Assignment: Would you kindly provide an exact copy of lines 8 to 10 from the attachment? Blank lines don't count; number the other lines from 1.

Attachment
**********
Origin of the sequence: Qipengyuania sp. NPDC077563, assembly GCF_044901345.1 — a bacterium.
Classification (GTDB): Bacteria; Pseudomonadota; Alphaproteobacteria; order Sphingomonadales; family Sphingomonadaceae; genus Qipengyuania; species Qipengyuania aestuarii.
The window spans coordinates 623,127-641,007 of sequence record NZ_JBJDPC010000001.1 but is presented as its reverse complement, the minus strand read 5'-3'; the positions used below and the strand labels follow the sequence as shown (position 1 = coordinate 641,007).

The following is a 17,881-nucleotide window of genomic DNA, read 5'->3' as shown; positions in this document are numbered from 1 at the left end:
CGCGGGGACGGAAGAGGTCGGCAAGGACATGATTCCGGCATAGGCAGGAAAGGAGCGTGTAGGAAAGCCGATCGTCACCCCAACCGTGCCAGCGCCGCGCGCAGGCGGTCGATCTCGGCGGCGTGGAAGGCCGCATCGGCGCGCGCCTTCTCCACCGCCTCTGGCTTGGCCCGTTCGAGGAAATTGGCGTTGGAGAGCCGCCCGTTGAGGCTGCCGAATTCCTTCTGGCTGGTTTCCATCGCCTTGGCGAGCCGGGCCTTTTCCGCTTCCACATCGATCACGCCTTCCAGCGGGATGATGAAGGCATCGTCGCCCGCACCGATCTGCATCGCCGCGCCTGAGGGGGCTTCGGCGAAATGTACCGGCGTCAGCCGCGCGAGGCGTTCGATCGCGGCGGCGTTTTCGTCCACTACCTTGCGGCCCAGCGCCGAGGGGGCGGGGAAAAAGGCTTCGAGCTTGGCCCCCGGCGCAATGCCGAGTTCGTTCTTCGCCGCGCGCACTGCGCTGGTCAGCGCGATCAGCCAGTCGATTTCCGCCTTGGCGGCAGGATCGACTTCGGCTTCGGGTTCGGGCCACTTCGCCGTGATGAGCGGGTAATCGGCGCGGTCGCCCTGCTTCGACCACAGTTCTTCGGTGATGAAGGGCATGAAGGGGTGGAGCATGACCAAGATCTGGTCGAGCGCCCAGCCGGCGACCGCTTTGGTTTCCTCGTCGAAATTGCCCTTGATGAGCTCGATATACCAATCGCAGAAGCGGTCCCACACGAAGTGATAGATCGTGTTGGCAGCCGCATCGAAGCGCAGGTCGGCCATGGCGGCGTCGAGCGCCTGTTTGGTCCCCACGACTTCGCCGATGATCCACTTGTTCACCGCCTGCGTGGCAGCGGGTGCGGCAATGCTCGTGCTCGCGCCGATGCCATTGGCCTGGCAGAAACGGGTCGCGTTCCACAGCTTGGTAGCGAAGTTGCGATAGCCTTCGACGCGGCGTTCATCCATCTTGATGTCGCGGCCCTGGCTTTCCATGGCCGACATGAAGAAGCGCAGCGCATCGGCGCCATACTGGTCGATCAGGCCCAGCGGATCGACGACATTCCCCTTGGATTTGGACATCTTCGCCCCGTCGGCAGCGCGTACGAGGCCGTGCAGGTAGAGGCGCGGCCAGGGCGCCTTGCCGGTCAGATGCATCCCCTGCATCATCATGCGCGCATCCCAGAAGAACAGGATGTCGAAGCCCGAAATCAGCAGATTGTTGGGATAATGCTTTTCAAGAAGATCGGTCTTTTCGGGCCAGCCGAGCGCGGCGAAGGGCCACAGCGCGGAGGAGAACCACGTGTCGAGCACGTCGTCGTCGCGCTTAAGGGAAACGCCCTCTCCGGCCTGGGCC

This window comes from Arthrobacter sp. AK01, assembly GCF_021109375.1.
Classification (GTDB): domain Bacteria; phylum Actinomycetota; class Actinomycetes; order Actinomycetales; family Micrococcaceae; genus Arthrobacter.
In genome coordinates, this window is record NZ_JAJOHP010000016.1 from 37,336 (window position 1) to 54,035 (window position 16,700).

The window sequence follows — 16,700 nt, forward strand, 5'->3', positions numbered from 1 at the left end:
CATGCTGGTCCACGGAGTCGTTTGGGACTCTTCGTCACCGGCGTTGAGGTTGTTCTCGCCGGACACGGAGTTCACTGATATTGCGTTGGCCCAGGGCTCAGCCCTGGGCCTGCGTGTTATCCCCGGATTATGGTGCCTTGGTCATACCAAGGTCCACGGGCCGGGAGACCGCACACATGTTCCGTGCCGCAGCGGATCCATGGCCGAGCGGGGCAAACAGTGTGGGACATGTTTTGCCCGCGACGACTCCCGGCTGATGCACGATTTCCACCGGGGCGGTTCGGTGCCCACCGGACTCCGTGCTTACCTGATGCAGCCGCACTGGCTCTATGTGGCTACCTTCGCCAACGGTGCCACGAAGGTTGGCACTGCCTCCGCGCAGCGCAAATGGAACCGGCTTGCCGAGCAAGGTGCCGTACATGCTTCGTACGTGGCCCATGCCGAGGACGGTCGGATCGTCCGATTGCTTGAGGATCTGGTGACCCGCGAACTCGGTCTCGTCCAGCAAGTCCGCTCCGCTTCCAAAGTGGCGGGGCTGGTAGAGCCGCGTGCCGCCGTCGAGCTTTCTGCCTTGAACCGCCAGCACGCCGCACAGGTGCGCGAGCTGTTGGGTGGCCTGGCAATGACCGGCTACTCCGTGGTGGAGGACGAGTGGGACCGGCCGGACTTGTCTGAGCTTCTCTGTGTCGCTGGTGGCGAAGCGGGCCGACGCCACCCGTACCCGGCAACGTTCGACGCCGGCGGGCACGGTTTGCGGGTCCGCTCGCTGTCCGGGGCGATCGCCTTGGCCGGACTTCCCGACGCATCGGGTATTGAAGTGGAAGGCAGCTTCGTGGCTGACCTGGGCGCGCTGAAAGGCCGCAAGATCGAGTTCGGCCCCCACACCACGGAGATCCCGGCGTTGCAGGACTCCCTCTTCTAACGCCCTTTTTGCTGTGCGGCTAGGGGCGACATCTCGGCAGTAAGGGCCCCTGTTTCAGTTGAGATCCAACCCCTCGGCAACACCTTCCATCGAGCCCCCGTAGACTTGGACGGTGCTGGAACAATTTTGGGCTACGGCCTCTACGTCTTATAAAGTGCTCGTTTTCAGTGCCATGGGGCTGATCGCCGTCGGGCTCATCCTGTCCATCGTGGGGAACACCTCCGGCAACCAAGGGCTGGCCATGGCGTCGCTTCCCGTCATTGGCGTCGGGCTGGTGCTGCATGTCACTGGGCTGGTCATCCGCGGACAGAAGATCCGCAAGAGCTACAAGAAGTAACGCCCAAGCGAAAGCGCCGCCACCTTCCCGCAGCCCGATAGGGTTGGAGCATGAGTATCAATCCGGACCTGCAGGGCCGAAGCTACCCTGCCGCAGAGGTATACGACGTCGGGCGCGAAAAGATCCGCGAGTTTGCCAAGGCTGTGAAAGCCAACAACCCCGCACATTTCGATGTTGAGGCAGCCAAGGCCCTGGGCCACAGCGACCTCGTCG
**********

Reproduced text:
In genome coordinates, this window is record NZ_JAJOHP010000016.1 from 37,336 (window position 1) to 54,035 (window position 16,700).

The window sequence follows — 16,700 nt, forward strand, 5'->3', positions numbered from 1 at the left end:
CATGCTGGTCCACGGAGTCGTTTGGGACTCTTCGTCACCGGCGTTGAGGTTGTTCTCGCCGGACACGGAGTTCACTGATATTGCGTTGGCCCAGGGCTCAGCCCTGGGCCTGCGTGTTATCCCCGGATTATGGTGCCTTGGTCATACCAAGGTCCACGGGCCGGGAGACCGCACACATGTTCCGTGCCGCAGCGGATCCATGGCCGAGCGGGGCAAACAGTGTGGGACATGTTTTGCCCGCGACGACTCCCGGCTGATGCACGATTTCCACCGGGGCGGTTCGGTGCCCACCGGACTCCGTGCTTACCTGATGCAGCCGCACTGGCTCTATGTGGCTACCTTCGCCAACGGTGCCACGAAGGTTGGCACTGCCTCCGCGCAGCGCAAATGGAACCGGCTTGCCGAGCAAGGTGCCGTACATGCTTCGTACGTGGCCCATGCCGAGGACGGTCGGATCGTCCGATTGCTTGAGGATCTGGTGACCCGCGAACTCGGTCTCGTCCAGCAAGTCCGCTCCGCTTCCAAAGTGGCGGGGCTGGTAGAGCCGCGTGCCGCCGTCGAGCTTTCTGCCTTGAACCGCCAGCACGCCGCACAGGTGCGCGAGCTGTTGGGTGGCCTGGCAATGACCGGCTACTCCGTGGTGGAGGACGAGTGGGACCGGCCGGACTTGTCTGAGCTTCTCTGTGTCGCTGGTGGCGAAGCGGGCCGACGCCACCCGTACCCGGCAACGTTCGACGCCGGCGGGCACGGTTTGCGGGTCCGCTCGCTGTCCGGGGCGATCGCCTTGGCCGGACTTCCCGACGCATCGGGTATTGAAGTGGAAGGCAGCTTCGTGGCTGACCTGGGCGCGCTGAAAGGCCGCAAGATCGAGTTCGGCCCCCACACCACGGAGATCCCGGCGTTGCAGGACTCCCTCTTCTAACGCCCTTTTTGCTGTGCGGCTAGGGGCGACATCTCGGCAGTAAGGGCCCCTGTTTCAGTTGAGATCCAACCCCTCGGCAACACCTTCCATCGAGCCCCCGTAGACTTGGACGGTGCTGGAACAATTTTGGGCTACGGCCTCTACGTCTTATAAAGTGCTCGTTTTCAGTGCCATGGGGCTGATCGCCGTCGGGCTCATCCTGTCCATCGTGGGGAACACCTCCGGCAACCAAGGGCTGGCCATGGCGTCGCTTCCCGTCATTGGCGTCGGGCTGGTGCTGCATGTCACTGGGCTGGTCATCCGCGGACAGAAGATCCGCAAGAGCTACAAGAAGTAACGCCCAAGCGAAAGCGCCGCCACCTTCCCGCAGCCCGATAGGGTTGGAGCATGAGTATCAATCCGGACCTGCAGGGCCGAAGCTACCCTGCCGCAGAGGTATACGACGTCGGGCGCGAAAAGATCCGCGAGTTTGCCAAGGCTGTGAAAGCCAACAACCCCGCACATTTCGATGTTGAGGCAGCCAAGGCCCTGGGCCACAGCGACCTCGTCG